Saturday’s attempted assassination of U.S. Rep. Gabrielle Giffords of Arizona, in which six people were killed and 13 others injured, has left the country in shock. This brutal incident reminds us again what a short step it is from the overheated rhetoric of public figures like Sarah Palin, Rush Limbaugh and their vehement supporters, to tragic, senseless violence. The local sheriff, Clarence Dupnik of Pima County, speaking after the incident, warned of the effect the “vitriol that comes out of certain mouths” about “tearing down the government” can have on “unbalanced people.”
“The anger, the hatred, the bigotry that goes on in this country is getting to be outrageous.... and unfortunately, Arizona, I think, has become the capital,” the sheriff lamented. “We have become the mecca for prejudice and bigotry."
It's too soon to know whether this event will be a turning point in the increasingly heated rhetoric that has begun to infect our political discourse. It is not too soon to demonstrate increased civility and respect, even towards those with whom we disagree.
"What Would Martin Do?" Forum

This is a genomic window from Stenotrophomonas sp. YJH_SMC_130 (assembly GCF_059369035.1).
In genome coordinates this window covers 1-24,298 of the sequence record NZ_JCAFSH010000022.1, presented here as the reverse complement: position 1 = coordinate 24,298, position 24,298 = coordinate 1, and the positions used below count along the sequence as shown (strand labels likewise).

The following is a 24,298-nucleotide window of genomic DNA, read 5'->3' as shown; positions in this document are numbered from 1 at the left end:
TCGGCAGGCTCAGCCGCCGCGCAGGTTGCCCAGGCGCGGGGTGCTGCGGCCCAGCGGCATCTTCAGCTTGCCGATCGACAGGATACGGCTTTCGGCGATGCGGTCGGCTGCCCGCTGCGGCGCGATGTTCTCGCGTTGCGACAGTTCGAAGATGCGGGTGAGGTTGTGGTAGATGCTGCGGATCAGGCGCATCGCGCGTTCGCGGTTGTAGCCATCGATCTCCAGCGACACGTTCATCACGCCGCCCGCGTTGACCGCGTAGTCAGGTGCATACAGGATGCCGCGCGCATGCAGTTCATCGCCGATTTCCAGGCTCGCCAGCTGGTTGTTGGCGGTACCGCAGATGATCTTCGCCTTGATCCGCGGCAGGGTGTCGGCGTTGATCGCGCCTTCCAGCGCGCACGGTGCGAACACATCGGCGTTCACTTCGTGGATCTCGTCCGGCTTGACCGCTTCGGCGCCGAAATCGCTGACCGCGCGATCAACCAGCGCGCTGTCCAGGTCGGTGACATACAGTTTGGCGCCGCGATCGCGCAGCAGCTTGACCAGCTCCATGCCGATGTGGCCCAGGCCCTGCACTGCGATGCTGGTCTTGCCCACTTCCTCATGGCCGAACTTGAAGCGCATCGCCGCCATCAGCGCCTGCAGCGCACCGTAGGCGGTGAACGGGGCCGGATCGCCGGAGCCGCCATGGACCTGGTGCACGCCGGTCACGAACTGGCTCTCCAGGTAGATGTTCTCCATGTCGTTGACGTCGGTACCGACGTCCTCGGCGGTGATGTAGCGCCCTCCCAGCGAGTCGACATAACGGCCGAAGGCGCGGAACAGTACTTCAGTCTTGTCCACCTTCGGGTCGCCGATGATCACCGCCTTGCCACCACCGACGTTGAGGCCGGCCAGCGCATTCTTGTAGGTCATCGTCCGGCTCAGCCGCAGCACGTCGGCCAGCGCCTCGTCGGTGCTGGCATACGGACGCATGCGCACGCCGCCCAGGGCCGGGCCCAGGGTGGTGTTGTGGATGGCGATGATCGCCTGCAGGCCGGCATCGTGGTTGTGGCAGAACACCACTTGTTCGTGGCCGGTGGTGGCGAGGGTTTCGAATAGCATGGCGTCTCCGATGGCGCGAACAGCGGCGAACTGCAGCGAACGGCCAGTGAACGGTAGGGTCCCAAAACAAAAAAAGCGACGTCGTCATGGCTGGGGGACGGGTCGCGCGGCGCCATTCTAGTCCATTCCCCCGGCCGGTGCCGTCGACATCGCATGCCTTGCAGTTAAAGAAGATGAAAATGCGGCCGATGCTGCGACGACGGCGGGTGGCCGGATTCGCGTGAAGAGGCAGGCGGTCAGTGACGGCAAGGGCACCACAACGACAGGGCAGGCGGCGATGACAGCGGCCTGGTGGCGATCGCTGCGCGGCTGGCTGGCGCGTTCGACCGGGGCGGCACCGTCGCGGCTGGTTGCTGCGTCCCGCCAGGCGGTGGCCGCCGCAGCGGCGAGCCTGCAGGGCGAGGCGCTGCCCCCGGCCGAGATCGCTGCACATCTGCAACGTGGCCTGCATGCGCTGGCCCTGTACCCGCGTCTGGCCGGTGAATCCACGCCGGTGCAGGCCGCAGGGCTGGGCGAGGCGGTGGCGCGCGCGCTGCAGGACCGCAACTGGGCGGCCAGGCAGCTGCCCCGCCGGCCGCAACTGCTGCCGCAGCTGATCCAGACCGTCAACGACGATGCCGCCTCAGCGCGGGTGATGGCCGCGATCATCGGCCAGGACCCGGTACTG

Coming so soon after an attempted political assassination, the ADA Education Fund’s annual forum on the Rev. Dr. Martin Luther King, Jr., “What Would Martin Do?”, can’t help but take on a more somber cast—and rightly so. The event, this Friday, January 14th at 4:30pm in Room B339 of the Rayburn House Office Building, will feature a panel of distinguished speakers addressing the question of how Dr. King might approach critical issues facing the country in the 21st Century. We look forward to hearing from our panelists, including the Hon. Harris Wofford, the Hon. Kathleen Kennedy Townsend, Ms. Clayola Brown, Mr. Hilary Shelton, and Rev. Douglas Tanner.
IMPORTANT: Today is the last day to vote for your favorite "What Would Martin Do?" short essay in our ADA Education Fund contest! The top prize wins $500 in U.S. Savings bonds. Cast your vote now!
This Week in Congress
House action, including the GOP’s scheduled vote on repeal of last year’s health care reform law, has been postponed due to the events in Arizona. The vote is largely symbolic anyway, since repeal will not even be taken up in the Senate and is obviously opposed by the President. Even so, the delay gives the American people more time to tell their Representatives that they want to keep the hard-won reform that has already made a positive impact on millions of lives.
Send your Representatives this message in less than a minute!